Madagascan president Andry Rajoelina has announced that he is ready to hold a national election before the end of the year so as to shorten the transitional period.
"The high transitional authority agreed to shorten the transitional period and to hold a national election before the end of 2009 due to difficulties to reach a compromise between Madagascan stakeholders," Rajoelina said in a debate organized by the official Madagascan television channel on Friday.
The announcement was made at a time when the special envoy of the Southern African Development Community (SADC), Joachim Chissano, is visiting the island country to seek a peaceful solution to the current political crisis in the country which began last December.
Chissano, the former Mozambican president, arrived here on Thursday for a four-day visit. He discussed the latest political development in the Indian Ocean island country with Rajoelina in a close-door meeting on Friday.
Chissano also met representatives of former president Marc Ravalomanana on Saturday but both sides refused to disclose what they had talked during the meeting.
The SADC envoy was appointed last month at the extraordinary SADC summit in South Africa to lead a mediation team to find a peaceful solution to the six-month-long political crisis in Madagascar.
Rajoelina disclosed in the debate, broadcast live on Friday night, that he had informed European Union (EU) officials during the EU meeting in Brussels earlier this week that he is ready to shorten the transitional period to December this year rather than 20 months till December 2010 as he announced two month earlier.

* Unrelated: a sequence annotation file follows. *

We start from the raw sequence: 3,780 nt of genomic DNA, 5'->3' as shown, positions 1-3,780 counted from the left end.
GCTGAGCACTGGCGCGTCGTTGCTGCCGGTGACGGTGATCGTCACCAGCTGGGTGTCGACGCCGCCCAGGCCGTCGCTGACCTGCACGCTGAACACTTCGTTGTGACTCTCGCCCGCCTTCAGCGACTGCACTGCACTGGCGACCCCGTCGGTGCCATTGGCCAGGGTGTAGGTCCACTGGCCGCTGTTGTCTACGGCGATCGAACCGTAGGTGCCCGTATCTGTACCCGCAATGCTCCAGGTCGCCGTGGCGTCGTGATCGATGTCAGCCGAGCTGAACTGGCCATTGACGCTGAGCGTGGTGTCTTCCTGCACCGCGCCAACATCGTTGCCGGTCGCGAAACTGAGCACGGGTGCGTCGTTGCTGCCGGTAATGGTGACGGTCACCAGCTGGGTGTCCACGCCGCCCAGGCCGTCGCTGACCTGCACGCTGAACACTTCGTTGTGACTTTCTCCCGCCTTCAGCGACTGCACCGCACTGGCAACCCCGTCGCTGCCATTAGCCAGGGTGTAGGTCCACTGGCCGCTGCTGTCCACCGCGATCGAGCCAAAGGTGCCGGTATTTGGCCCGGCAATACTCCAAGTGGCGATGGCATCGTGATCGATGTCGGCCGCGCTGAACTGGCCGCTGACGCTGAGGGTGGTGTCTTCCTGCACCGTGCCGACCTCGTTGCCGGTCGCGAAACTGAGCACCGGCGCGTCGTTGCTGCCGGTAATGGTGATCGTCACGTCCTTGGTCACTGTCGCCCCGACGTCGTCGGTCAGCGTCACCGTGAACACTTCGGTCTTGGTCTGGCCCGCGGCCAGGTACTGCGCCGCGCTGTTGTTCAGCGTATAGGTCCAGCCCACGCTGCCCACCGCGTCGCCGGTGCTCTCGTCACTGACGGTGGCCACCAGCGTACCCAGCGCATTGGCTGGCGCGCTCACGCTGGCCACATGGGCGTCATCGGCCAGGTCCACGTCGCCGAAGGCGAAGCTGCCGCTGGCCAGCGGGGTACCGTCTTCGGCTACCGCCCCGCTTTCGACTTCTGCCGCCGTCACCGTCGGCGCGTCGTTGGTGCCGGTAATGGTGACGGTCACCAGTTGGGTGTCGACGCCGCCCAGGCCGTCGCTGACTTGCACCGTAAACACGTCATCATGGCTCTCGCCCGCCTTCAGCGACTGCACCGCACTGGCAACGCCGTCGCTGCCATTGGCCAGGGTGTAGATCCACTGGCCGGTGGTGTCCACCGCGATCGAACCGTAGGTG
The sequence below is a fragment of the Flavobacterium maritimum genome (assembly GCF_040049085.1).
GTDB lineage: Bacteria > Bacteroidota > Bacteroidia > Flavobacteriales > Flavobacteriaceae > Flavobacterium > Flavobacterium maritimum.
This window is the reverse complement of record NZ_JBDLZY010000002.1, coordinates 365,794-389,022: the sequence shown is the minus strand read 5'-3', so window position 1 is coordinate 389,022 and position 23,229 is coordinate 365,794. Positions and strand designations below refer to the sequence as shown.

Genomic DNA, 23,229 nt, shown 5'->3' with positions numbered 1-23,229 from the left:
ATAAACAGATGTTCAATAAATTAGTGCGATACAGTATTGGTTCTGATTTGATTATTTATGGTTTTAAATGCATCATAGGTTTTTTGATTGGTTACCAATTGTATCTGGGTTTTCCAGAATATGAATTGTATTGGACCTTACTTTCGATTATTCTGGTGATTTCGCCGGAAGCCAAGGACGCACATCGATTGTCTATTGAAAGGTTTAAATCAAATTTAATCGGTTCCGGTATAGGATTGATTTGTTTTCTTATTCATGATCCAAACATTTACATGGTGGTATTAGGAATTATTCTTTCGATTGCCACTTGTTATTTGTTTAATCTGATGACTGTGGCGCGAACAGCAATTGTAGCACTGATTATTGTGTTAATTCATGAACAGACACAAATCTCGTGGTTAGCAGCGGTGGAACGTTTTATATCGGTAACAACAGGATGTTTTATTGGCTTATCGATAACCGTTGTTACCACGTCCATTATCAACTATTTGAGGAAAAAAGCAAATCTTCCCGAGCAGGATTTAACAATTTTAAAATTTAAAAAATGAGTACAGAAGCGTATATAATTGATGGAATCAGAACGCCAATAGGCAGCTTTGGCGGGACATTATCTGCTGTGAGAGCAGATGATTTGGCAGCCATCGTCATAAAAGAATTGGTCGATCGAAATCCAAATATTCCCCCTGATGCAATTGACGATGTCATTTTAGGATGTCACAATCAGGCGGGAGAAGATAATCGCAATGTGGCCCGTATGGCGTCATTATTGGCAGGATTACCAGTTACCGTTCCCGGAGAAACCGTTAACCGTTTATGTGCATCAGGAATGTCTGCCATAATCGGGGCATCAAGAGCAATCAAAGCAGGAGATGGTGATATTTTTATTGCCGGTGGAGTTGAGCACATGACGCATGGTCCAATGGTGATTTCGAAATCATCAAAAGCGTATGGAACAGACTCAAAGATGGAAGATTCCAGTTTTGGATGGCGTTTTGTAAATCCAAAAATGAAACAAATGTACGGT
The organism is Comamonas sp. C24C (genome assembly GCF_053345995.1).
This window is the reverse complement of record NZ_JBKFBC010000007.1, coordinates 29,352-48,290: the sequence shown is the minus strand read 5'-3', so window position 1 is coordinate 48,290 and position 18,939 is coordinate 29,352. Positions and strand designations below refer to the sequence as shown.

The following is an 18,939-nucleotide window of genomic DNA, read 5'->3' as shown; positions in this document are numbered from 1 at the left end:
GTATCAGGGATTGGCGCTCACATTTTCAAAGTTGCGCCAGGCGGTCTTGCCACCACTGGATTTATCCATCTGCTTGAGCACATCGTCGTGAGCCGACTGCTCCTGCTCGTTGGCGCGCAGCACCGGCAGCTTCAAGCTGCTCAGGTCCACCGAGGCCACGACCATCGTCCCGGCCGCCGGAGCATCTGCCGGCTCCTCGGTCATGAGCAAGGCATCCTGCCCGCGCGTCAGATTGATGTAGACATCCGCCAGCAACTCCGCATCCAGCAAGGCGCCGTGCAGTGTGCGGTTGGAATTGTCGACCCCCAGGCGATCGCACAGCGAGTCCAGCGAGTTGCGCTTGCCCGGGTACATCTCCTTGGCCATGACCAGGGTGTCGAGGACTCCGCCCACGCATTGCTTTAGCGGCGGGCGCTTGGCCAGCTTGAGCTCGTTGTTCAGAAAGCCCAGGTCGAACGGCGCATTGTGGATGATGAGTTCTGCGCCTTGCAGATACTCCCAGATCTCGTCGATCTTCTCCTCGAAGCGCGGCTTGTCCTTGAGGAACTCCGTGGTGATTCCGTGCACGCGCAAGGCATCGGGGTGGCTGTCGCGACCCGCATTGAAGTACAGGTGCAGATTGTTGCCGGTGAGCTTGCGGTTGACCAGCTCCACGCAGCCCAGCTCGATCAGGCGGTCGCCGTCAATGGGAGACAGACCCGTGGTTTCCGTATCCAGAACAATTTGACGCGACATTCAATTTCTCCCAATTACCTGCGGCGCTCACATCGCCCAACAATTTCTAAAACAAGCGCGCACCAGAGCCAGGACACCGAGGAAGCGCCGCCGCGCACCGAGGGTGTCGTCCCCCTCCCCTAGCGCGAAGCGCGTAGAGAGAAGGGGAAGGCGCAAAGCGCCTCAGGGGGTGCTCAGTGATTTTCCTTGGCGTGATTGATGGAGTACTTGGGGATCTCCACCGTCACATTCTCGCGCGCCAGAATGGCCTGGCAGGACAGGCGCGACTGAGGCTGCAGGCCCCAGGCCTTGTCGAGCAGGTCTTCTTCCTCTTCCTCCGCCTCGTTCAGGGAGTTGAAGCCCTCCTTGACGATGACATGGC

Early in April, the High Transitional Authority led by Rajoelina organized a national conference, which decided to hold a national referendum on a new constitution in September this year and presidential election in December 2010.
Rajoelina confirmed that the EU officials urged him to hold a national election earlier and he asked the EU to give his transitional government a helping hand financially for the organization of the election.
He argued that what he has been done in Brussels is for the interest of all Madagascans but not for his own interest or the interest of his transitional authority.
Rajoelina insisted on holding a national referendum on a new constitution in September following a national conference, scheduled to be held soon.
The young president said that his transitional authority would like to join political dialogues with other stakeholders as the international mediators asked him to do so, but he would not be forced to accept what other parties have asked.
Rajoelina replaced former president Marc Ravalomanana as president of the country on March 21, four days after his predecessor handed over his presidency to a top military committee, which gave the power to Rajoelina on the same day.
Soon after the start of the political crisis in Madagascar earlier this year, international mediators including special envoys from the United Nations, the African Union, the SADC and the International Organization of French-speaking Countries, rushed here, trying to mediate a peaceful solution.
However, they have failed to convince Madagascan politicians, including Rajoelina, formers presidents Marc Ravalomanana, Didier Ratsiraka and Albert Zafy, to make any compromises to reach a consensus.
Ravalomanana, who ruled the island country for seven year since 2002, fled out of Madagascar on March 25 and has been living in exile in Swaziland and South Africa ever since.
Ratsiraka was president of the island country for 21 years, from 1975 to 1991 and again from 1996 to 2001, while Zafy led the country from 1993 to 1996.